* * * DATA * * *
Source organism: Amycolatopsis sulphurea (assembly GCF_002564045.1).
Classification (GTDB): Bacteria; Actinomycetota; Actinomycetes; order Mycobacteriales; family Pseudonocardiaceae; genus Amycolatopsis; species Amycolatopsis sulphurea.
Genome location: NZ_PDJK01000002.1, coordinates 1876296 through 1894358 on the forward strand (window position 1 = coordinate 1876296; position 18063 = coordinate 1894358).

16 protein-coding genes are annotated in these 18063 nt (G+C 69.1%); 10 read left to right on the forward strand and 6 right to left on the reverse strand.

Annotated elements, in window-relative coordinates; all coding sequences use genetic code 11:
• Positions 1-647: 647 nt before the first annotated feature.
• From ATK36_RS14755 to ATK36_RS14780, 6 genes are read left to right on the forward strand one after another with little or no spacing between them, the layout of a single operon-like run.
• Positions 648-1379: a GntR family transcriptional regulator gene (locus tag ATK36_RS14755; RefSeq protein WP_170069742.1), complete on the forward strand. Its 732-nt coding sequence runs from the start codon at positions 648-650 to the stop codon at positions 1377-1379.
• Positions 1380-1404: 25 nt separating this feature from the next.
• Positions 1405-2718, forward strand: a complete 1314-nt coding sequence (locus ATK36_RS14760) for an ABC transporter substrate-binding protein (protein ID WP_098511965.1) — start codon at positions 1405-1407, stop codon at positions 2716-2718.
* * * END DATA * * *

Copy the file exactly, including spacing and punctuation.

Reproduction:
Source organism: Amycolatopsis sulphurea (assembly GCF_002564045.1).
Classification (GTDB): Bacteria; Actinomycetota; Actinomycetes; order Mycobacteriales; family Pseudonocardiaceae; genus Amycolatopsis; species Amycolatopsis sulphurea.
Genome location: NZ_PDJK01000002.1, coordinates 1876296 through 1894358 on the forward strand (window position 1 = coordinate 1876296; position 18063 = coordinate 1894358).

16 protein-coding genes are annotated in these 18063 nt (G+C 69.1%); 10 read left to right on the forward strand and 6 right to left on the reverse strand.

Annotated elements, in window-relative coordinates; all coding sequences use genetic code 11:
• Positions 1-647: 647 nt before the first annotated feature.
• From ATK36_RS14755 to ATK36_RS14780, 6 genes are read left to right on the forward strand one after another with little or no spacing between them, the layout of a single operon-like run.
• Positions 648-1379: a GntR family transcriptional regulator gene (locus tag ATK36_RS14755; RefSeq protein WP_170069742.1), complete on the forward strand. Its 732-nt coding sequence runs from the start codon at positions 648-650 to the stop codon at positions 1377-1379.
• Positions 1380-1404: 25 nt separating this feature from the next.
• Positions 1405-2718, forward strand: a complete 1314-nt coding sequence (locus ATK36_RS14760) for an ABC transporter substrate-binding protein (protein ID WP_098511965.1) — start codon at positions 1405-1407, stop codon at positions 2716-2718.